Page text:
While many companies manufacture omega-3 pills, you can find it naturally in flaxseeds, chia seeds, walnuts, canola oil and in fish like herring, salmon, sardines, lake trout, and albacore tuna.
Important for Heart Health
These fats, when used in the proper moderation, have heart healthy benefits that work within your body to prevent disease. We offer heart disease screenings that include tests for high cholesterol, which is a major risk factor. Take preventive measures with your health by implementing a healthy nutrition plan and schedule a screening with us online today.
February 15, 2014
Your heart works hard to keep your body working and in motion, so it’s only fair that you help it out along the way. In honor of Heart Month, we’ve put together an infographic guide to help you eat your way to a healthy heart. These heart-friendly foods and tips have plenty of health benefits that will go straight to your heart!
Looking for more ways to keep your heart healthy? Schedule a heart disease screening with us online today.
February 13, 2014
You’ve probably heard it before, but we need to keep up with nutritious diets, regular physical activity, and necessary health screenings to have a healthy life. Holidays can make it tricky to stay on top of your healthy lifestyle, especially holidays that involve tons of sweets like Valentine’s Day. Chocolate covered strawberries, chocolate hearts, cookies, and cupcakes are plenty of ways to get off track with your health goals.
To give you and your sweetheart a heart-healthy gift this year, use some of these ideas:
Skip out on the traditional sweets
Instead of getting the traditional tempting sweets, try something different. Fruit baskets are a natural way to sweeten up the holiday while adding in some healthy nutrients. Try searching for foods at the grocery store that have a heart check mark on the package, meaning they have limited amounts of total, saturated, and trans fat.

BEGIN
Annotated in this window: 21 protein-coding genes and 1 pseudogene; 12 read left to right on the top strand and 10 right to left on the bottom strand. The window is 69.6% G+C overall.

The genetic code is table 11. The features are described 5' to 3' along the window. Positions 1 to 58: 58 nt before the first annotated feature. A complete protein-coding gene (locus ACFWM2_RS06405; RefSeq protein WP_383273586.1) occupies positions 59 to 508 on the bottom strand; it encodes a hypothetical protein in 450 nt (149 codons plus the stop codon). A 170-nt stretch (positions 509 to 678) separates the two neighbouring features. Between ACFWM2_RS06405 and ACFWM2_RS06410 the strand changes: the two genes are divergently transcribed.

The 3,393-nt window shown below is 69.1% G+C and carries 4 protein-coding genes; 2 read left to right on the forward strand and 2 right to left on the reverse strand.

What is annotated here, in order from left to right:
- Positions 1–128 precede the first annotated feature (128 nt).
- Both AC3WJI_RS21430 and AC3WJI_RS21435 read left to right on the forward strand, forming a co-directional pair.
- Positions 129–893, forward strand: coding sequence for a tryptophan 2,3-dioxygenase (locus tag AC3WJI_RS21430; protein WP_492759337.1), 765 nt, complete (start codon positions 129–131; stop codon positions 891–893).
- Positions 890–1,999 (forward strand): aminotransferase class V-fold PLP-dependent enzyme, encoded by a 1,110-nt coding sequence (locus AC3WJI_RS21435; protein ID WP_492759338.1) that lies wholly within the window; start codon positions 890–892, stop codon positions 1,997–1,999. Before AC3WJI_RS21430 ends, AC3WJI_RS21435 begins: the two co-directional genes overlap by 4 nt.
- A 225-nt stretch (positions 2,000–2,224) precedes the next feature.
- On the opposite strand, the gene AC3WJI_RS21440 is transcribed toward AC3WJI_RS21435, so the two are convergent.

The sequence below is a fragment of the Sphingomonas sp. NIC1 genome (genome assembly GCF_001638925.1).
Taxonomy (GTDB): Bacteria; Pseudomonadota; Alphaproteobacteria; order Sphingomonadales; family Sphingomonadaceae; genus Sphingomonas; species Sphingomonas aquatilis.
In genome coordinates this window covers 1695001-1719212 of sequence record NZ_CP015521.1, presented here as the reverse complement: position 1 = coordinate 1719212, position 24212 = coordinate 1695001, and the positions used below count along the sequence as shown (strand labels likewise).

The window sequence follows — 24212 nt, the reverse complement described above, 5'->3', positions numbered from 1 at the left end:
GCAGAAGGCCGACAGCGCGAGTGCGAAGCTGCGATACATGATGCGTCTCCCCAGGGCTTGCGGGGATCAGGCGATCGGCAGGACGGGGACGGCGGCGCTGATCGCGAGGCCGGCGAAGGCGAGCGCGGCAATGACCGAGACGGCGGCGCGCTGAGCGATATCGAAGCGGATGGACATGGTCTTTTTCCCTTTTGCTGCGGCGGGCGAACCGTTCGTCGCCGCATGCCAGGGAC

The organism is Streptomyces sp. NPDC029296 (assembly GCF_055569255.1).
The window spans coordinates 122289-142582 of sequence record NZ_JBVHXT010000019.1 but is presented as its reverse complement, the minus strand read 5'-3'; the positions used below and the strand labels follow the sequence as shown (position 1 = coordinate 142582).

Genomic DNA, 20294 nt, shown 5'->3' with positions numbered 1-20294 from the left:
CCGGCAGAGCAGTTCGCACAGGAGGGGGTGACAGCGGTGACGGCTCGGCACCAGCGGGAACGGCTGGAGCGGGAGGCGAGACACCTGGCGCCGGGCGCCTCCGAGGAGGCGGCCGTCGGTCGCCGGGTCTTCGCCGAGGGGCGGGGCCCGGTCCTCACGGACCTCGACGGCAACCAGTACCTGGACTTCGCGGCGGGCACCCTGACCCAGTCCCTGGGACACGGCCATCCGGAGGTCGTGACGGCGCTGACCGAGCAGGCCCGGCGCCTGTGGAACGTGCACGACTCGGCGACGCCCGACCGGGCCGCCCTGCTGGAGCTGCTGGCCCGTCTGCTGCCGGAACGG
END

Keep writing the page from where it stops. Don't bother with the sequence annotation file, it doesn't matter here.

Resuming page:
Have a romantic dinner – the healthy way
Eating out at restaurants makes it difficult to know exactly what is in the foods you’re eating. Try cooking up a home cooked meal and spice it up with healthy seasonings. Rekindle an old flame with a favorite recipe, but substitute some ingredients for lower-fat or no-fat versions. If you are heading out to dinner, be sure to check online to see if the restaurant has nutritional information for the menu. Most chain restaurants have the information listed, so you can make a health conscious choice
Make your date an active one
It’s recommended that everyone get 30 minutes of exercise per day, so why not make it an activity for you and your loved one? Take a walk, do partner yoga, ice skating, or even take a ballroom dance class. Whatever you decide, just be sure to get moving!
Each of these tips can be combined with other healthy aging methods to ensure you’re staying on track this Valentine’s Day. In all things involving healthy aging, it’s all about moderation. Valentine’s Day doesn’t necessarily have to mean tossing your diet out the door. You can stay healthy, even on a holiday. All of us at Life Line Screening believe in you, and we wish a Happy Valentine’s Day!